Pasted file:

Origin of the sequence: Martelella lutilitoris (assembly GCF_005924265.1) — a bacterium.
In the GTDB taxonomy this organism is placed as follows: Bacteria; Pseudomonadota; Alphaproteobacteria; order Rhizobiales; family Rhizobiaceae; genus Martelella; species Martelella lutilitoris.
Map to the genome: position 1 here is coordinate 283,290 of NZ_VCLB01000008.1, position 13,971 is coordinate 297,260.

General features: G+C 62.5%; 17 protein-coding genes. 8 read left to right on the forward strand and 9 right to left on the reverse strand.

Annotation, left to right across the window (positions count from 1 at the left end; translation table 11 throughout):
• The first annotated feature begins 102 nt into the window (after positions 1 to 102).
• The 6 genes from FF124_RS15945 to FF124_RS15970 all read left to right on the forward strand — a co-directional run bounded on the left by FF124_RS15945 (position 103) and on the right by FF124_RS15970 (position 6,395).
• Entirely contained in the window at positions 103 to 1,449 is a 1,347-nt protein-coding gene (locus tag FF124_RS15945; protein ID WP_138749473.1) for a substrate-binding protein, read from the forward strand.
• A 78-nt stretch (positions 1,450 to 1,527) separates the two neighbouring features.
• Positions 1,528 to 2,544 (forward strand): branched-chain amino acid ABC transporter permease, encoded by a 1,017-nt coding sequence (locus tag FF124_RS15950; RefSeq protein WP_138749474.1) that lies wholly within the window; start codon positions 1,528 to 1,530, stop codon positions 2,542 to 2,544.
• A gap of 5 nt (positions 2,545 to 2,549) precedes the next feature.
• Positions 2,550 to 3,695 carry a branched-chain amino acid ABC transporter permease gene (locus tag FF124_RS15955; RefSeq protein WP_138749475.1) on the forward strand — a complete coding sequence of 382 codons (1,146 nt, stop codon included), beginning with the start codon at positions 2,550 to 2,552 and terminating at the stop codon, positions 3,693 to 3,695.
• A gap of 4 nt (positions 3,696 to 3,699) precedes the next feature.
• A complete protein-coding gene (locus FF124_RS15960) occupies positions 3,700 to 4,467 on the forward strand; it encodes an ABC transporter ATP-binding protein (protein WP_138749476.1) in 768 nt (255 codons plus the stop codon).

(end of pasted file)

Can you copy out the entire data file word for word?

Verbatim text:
Origin of the sequence: Martelella lutilitoris (assembly GCF_005924265.1) — a bacterium.
In the GTDB taxonomy this organism is placed as follows: Bacteria; Pseudomonadota; Alphaproteobacteria; order Rhizobiales; family Rhizobiaceae; genus Martelella; species Martelella lutilitoris.
Map to the genome: position 1 here is coordinate 283,290 of NZ_VCLB01000008.1, position 13,971 is coordinate 297,260.

General features: G+C 62.5%; 17 protein-coding genes. 8 read left to right on the forward strand and 9 right to left on the reverse strand.

Annotation, left to right across the window (positions count from 1 at the left end; translation table 11 throughout):
• The first annotated feature begins 102 nt into the window (after positions 1 to 102).
• The 6 genes from FF124_RS15945 to FF124_RS15970 all read left to right on the forward strand — a co-directional run bounded on the left by FF124_RS15945 (position 103) and on the right by FF124_RS15970 (position 6,395).
• Entirely contained in the window at positions 103 to 1,449 is a 1,347-nt protein-coding gene (locus tag FF124_RS15945; protein ID WP_138749473.1) for a substrate-binding protein, read from the forward strand.
• A 78-nt stretch (positions 1,450 to 1,527) separates the two neighbouring features.
• Positions 1,528 to 2,544 (forward strand): branched-chain amino acid ABC transporter permease, encoded by a 1,017-nt coding sequence (locus tag FF124_RS15950; RefSeq protein WP_138749474.1) that lies wholly within the window; start codon positions 1,528 to 1,530, stop codon positions 2,542 to 2,544.
• A gap of 5 nt (positions 2,545 to 2,549) precedes the next feature.
• Positions 2,550 to 3,695 carry a branched-chain amino acid ABC transporter permease gene (locus tag FF124_RS15955; RefSeq protein WP_138749475.1) on the forward strand — a complete coding sequence of 382 codons (1,146 nt, stop codon included), beginning with the start codon at positions 2,550 to 2,552 and terminating at the stop codon, positions 3,693 to 3,695.
• A gap of 4 nt (positions 3,696 to 3,699) precedes the next feature.
• A complete protein-coding gene (locus FF124_RS15960) occupies positions 3,700 to 4,467 on the forward strand; it encodes an ABC transporter ATP-binding protein (protein WP_138749476.1) in 768 nt (255 codons plus the stop codon).